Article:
National Afro-American Museum and Cultural Center
|Location||1350 Brush Row Road, Wilberforce, Ohio, 45384|
|Director||Charles Wash, Jr.|
The National Afro-American Museum and Cultural Center is a museum located in Wilberforce, Ohio, whose mission is to chronicle through its collections and programs the rich and varied experiences of African Americans from their African origins to the present. It is one of many museums operated by the Ohio History Connection.
The museum is located at 1350 Brush Row Road, next to Central State University.
The concept of a national museum dedicated to African American history and culture can be traced back to the second decade of the 20th century. In 1915, African American veterans of the Union Army met in Washington, D.C., for a reunion and parade. Frustrated with the racial discrimination they still faced, the veterans formed a committee to build a memorial to various African American achievements. Their efforts paid off in 1929, when President Herbert Hoover appointed Mary Church Terrell, Mary McLeod Bethune, and 10 others to a commission charged with building a "National Memorial Building" showcasing African American achievements in the arts and sciences. But Congress did not back the project, and private fundraising also failed. Although proposals for an African American history and culture museum would be floated in Congress for the next 40 years, none gained more than minimal support.
Proposals began circulating again in Congress in the early 1970s. At the same time, state officials in Ohio were also attempting to establish an African History museum. Wilberforce had been a major stop on the Underground Railroad (which helped escaped black slaves find safe passage through northern states and into Canada), and the former site of Wilberforce University. In 1972, the state passed legislation agreeing to build a museum in Wilberforce. In 1981, Congress approved the creation of a National Afro-American Museum in Wilberforce.
The museum, built and funded with private money, opened in 1987.
About the museum
The museum is a Modernist structure of glass and steel, with about 10,000 square feet (930 m2) of exhibits. Dr. John Fleming led the museum from 1988 to 1998. Mr. Vernon S. Courtney led the museum from 1999 to 2007. Ms. Edna Diggs, a curator at the National Afro-American Museum and Cultural Center, was appointed Interim Director of the museum. She died unexpectedly on June 6, 2011. Dr. Floyd Thomas was named acting director of the museum, until museum archivist, Dr. Charles Wash, was named the director in late 2011.
The museum is considered a specialized museum, because it focuses only on a single aspect of African American history. The museum houses the papers of Ira Tucker, a singer with the important gospel music group the Dixie Hummingbirds. The museum screens a film, Music As Metaphor, which showcases some of the most popular African American musicians and singers of the era and looks at how their music echoed the themes of the American Civil Rights Movement.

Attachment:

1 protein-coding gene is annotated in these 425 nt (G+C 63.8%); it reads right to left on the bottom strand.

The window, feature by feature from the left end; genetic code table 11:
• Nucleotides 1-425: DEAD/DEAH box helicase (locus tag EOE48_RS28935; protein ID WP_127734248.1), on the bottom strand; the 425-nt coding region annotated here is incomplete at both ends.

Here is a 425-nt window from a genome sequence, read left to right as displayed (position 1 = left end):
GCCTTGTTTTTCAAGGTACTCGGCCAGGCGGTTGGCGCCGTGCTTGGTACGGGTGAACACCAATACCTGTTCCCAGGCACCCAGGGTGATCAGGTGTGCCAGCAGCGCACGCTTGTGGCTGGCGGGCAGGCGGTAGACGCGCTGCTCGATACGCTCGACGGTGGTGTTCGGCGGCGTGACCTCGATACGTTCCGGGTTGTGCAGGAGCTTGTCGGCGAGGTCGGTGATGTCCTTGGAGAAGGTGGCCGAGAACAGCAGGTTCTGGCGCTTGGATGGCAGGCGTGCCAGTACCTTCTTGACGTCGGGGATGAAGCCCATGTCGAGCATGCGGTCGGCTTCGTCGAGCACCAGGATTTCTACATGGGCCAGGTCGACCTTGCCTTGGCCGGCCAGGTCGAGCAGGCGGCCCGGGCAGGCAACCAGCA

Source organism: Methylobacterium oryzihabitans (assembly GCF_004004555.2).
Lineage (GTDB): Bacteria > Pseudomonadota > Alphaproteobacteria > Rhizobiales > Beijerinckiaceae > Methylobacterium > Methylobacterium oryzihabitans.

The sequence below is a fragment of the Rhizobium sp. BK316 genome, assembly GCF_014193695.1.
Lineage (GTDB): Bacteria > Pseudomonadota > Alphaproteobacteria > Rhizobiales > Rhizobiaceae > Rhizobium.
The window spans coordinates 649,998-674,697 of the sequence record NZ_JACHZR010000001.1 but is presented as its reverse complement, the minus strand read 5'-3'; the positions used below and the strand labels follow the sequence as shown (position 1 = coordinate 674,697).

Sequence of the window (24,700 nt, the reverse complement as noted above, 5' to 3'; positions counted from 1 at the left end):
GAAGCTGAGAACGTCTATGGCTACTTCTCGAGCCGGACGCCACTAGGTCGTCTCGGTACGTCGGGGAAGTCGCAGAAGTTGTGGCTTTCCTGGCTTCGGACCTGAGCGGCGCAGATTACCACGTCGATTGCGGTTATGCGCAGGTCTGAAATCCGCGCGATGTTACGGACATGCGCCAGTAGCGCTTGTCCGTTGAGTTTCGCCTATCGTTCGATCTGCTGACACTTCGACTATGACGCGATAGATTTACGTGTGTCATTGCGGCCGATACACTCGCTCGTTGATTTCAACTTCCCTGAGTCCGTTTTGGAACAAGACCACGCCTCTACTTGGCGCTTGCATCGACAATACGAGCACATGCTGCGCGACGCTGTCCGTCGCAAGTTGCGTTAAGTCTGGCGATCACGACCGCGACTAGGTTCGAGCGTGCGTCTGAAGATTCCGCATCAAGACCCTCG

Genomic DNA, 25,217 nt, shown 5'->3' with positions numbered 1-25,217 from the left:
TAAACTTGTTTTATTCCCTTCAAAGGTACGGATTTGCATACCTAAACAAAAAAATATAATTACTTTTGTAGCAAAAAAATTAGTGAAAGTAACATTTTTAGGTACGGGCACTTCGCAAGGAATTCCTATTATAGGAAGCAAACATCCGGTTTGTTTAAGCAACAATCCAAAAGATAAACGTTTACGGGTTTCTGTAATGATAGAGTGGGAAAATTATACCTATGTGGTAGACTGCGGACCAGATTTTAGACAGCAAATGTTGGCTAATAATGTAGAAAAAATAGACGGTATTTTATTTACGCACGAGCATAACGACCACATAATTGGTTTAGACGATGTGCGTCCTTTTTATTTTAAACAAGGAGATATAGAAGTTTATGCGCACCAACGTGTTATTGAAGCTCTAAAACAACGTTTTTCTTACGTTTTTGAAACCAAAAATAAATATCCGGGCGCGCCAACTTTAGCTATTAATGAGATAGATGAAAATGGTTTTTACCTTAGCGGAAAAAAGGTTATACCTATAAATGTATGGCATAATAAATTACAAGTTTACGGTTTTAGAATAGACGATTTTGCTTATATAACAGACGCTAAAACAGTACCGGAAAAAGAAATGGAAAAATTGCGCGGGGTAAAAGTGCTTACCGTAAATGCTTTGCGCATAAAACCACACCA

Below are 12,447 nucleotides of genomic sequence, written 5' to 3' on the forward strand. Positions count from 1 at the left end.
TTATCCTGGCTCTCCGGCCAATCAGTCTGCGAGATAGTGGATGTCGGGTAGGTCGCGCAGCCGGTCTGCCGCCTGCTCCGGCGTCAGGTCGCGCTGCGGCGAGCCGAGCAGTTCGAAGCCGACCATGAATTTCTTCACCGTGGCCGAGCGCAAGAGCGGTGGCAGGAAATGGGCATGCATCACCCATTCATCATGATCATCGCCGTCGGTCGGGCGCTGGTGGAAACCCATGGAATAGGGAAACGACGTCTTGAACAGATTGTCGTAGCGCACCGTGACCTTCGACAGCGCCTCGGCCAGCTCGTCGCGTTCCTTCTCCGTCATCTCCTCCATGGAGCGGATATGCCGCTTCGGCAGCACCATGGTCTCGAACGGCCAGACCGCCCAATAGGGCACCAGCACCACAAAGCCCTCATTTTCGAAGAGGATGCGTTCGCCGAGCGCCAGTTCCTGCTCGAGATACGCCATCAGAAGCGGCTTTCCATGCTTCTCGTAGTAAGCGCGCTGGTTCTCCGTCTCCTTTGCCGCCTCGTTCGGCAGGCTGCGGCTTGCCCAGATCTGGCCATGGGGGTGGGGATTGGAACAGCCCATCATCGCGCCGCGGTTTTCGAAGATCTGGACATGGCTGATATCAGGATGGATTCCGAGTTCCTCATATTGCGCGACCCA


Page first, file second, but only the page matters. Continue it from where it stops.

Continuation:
The museum has hosted several important exhibits. In 1998, the museum held a first-of-its-kind exhibition of African American dolls. (The museum has the third-largest collection of African American dolls in the United States.) Barack Obama's election as President of the United States led to a major exhibit in late 2009 at the museum, in which 95 quilts inspired by Obama's election were displayed. In November 2011, the museum received a major donation of papers, letters, photographs, and memorabilia from the estate of Colonel Charles Young. Young was the third African American graduate of West Point, the first black U.S. national park superintendent, first black military attaché, first black to achieve the rank of colonel, and highest-ranking black officer in the United States Army until his death in 1922. In October 2016, the museum opened Kojo: Eyewitness to History, a retrospective of the work of Columbus photographer Kojo Kamau, known as Kojo, who had photographed notable African Americans from Muhammad Ali to President Barack Obama for over 50 years. In May of 2017, the museum opened Freed Will: The Randolph Freedpeople From Slavery to Settlement. This exhibit featured photographs and letters of nearly 400 former slaves who journeyed from Charlotte County, Virginia, to Ohio's Miami Valley.
On January 5, 2011, the museum closed abruptly after an extensive mold and humidity problem was discovered. The museum had suffered from roof leaks for some time, and mold was found to have widely infested the museum's HVAC system. Museum director Dr. Charles Wash said that museum would be closed for at least three months while a $433,000 cleanup began. The museum reopened January 27th, 2013 following renovations, mechanical system upgrades, and artifact conservation.
- Charles Young Buffalo Soldiers National Monument, in Wilberforce
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